1440 / 225= 6.4 tapes per day for one camera
1075 * 6.4 = 6,880 feet of tape for one camera for one day
6,880 * 4.2 million = approx 28,896,000,000 feet of tape a day for all cameras in the UK
5,472,727.2727 miles of tape a day

Now, these figures assume every camera to be a video camera, which isn't the case. So let's be massively generous and assume that figure is now down to only a quarter of the UK's CCTV cameras being video tape - still 1,368,181.8 miles of tape a day. That's 7,224,000,000 feet a day. Or 6,720,000 tapes a day. Where the hell is the British government storing nearly 7 million videotapes a day?

Quality of the imagery

So far all we have talked about is the sheer volume of data and how to store it and this creates enough problems for the WABW, we haven't even looked at data quality yet.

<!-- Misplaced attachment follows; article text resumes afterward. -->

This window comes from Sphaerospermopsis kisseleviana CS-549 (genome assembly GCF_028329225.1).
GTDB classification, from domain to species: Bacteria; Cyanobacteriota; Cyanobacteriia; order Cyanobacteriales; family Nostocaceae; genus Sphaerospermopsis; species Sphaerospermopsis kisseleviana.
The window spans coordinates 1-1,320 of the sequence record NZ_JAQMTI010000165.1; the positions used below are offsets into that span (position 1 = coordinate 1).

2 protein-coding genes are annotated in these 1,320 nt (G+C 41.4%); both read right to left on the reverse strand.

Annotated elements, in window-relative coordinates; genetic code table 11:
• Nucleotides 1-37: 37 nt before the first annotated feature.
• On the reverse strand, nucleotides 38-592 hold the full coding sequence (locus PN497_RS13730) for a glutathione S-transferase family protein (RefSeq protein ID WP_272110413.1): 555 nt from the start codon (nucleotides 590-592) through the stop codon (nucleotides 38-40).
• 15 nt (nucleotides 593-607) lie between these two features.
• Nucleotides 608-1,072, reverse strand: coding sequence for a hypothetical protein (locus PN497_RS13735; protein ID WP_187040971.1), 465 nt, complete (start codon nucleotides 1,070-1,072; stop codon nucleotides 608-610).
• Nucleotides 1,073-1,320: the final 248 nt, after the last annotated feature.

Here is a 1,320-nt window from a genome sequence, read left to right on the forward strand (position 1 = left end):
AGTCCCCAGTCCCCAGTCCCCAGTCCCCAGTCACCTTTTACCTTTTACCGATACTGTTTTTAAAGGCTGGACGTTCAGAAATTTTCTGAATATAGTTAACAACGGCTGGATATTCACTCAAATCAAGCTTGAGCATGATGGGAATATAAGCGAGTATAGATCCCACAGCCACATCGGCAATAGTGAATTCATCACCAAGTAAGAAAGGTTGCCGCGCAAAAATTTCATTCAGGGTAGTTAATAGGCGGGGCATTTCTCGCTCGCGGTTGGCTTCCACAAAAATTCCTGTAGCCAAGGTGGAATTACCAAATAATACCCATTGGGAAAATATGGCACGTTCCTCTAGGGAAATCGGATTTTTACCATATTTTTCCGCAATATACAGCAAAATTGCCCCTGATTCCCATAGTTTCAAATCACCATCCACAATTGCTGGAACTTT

Anyone who has ever seen a CCTV still or video excerpt from Crimestoppers in the UK or America's Most Wanted in the USA knows that basically, the majority of CCTV footage is useless. The cameras are very poor, so the imagery is very poor. Good cameras cost a lot. But we are supposed to believe that crap original images from crap cameras can be compressed, uncompressed and then enhanced to get an image that facial recognition software can then use to identify a face from? Oh right, they do it on CSI. Well guess what? CSI is wrong (and increasingly rubbish to boot). Enhancing an image doesn't work like it does in Blade Runner (which is wrong but awesome). Zooming in to an image does not increase its sharpness or clarity if the sharpness and clarity were never there at that level of resolution.